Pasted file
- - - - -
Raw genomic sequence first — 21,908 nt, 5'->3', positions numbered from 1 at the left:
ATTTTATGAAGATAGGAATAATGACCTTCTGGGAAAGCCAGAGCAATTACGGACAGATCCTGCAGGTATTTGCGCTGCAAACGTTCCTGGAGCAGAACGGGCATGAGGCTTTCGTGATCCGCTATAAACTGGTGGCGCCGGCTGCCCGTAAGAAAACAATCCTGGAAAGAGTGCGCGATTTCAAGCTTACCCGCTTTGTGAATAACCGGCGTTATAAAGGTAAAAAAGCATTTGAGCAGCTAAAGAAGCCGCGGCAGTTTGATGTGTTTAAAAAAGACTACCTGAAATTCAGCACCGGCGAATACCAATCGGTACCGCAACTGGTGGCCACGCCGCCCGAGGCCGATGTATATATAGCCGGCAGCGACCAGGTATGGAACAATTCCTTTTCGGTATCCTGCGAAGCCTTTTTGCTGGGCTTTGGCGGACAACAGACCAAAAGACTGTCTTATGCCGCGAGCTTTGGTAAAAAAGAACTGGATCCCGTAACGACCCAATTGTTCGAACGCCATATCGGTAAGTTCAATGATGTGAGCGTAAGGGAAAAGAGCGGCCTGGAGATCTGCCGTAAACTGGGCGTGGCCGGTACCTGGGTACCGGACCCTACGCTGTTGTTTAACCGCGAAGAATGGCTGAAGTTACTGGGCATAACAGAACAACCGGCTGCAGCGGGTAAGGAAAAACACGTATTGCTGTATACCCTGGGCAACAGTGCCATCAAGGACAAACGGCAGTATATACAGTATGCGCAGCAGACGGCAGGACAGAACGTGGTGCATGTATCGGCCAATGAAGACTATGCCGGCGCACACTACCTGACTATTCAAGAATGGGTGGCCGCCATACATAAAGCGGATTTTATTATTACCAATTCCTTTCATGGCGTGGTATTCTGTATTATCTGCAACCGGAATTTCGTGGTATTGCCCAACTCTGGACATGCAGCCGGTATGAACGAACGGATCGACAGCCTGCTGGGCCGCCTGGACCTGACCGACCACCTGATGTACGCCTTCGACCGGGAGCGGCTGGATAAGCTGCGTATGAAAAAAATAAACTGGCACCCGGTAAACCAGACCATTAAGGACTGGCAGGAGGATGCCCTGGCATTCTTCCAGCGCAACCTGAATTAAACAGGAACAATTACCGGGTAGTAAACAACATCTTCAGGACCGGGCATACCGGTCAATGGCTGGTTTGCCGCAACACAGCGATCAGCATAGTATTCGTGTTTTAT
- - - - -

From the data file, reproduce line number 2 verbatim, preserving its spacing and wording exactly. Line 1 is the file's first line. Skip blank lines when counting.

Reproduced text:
ATTTTATGAAGATAGGAATAATGACCTTCTGGGAAAGCCAGAGCAATTACGGACAGATCCTGCAGGTATTTGCGCTGCAAACGTTCCTGGAGCAGAACGGGCATGAGGCTTTCGTGATCCGCTATAAACTGGTGGCGCCGGCTGCCCGTAAGAAAACAATCCTGGAAAGAGTGCGCGATTTCAAGCTTACCCGCTTTGTGAATAACCGGCGTTATAAAGGTAAAAAAGCATTTGAGCAGCTAAAGAAGCCGCGGCAGTTTGATGTGTTTAAAAAAGACTACCTGAAATTCAGCACCGGCGAATACCAATCGGTACCGCAACTGGTGGCCACGCCGCCCGAGGCCGATGTATATATAGCCGGCAGCGACCAGGTATGGAACAATTCCTTTTCGGTATCCTGCGAAGCCTTTTTGCTGGGCTTTGGCGGACAACAGACCAAAAGACTGTCTTATGCCGCGAGCTTTGGTAAAAAAGAACTGGATCCCGTAACGACCCAATTGTTCGAACGCCATATCGGTAAGTTCAATGATGTGAGCGTAAGGGAAAAGAGCGGCCTGGAGATCTGCCGTAAACTGGGCGTGGCCGGTACCTGGGTACCGGACCCTACGCTGTTGTTTAACCGCGAAGAATGGCTGAAGTTACTGGGCATAACAGAACAACCGGCTGCAGCGGGTAAGGAAAAACACGTATTGCTGTATACCCTGGGCAACAGTGCCATCAAGGACAAACGGCAGTATATACAGTATGCGCAGCAGACGGCAGGACAGAACGTGGTGCATGTATCGGCCAATGAAGACTATGCCGGCGCACACTACCTGACTATTCAAGAATGGGTGGCCGCCATACATAAAGCGGATTTTATTATTACCAATTCCTTTCATGGCGTGGTATTCTGTATTATCTGCAACCGGAATTTCGTGGTATTGCCCAACTCTGGACATGCAGCCGGTATGAACGAACGGATCGACAGCCTGCTGGGCCGCCTGGACCTGACCGACCACCTGATGTACGCCTTCGACCGGGAGCGGCTGGATAAGCTGCGTATGAAAAAAATAAACTGGCACCCGGTAAACCAGACCATTAAGGACTGGCAGGAGGATGCCCTGGCATTCTTCCAGCGCAACCTGAATTAAACAGGAACAATTACCGGGTAGTAAACAACATCTTCAGGACCGGGCATACCGGTCAATGGCTGGTTTGCCGCAACACAGCGATCAGCATAGTATTCGTGTTTTAT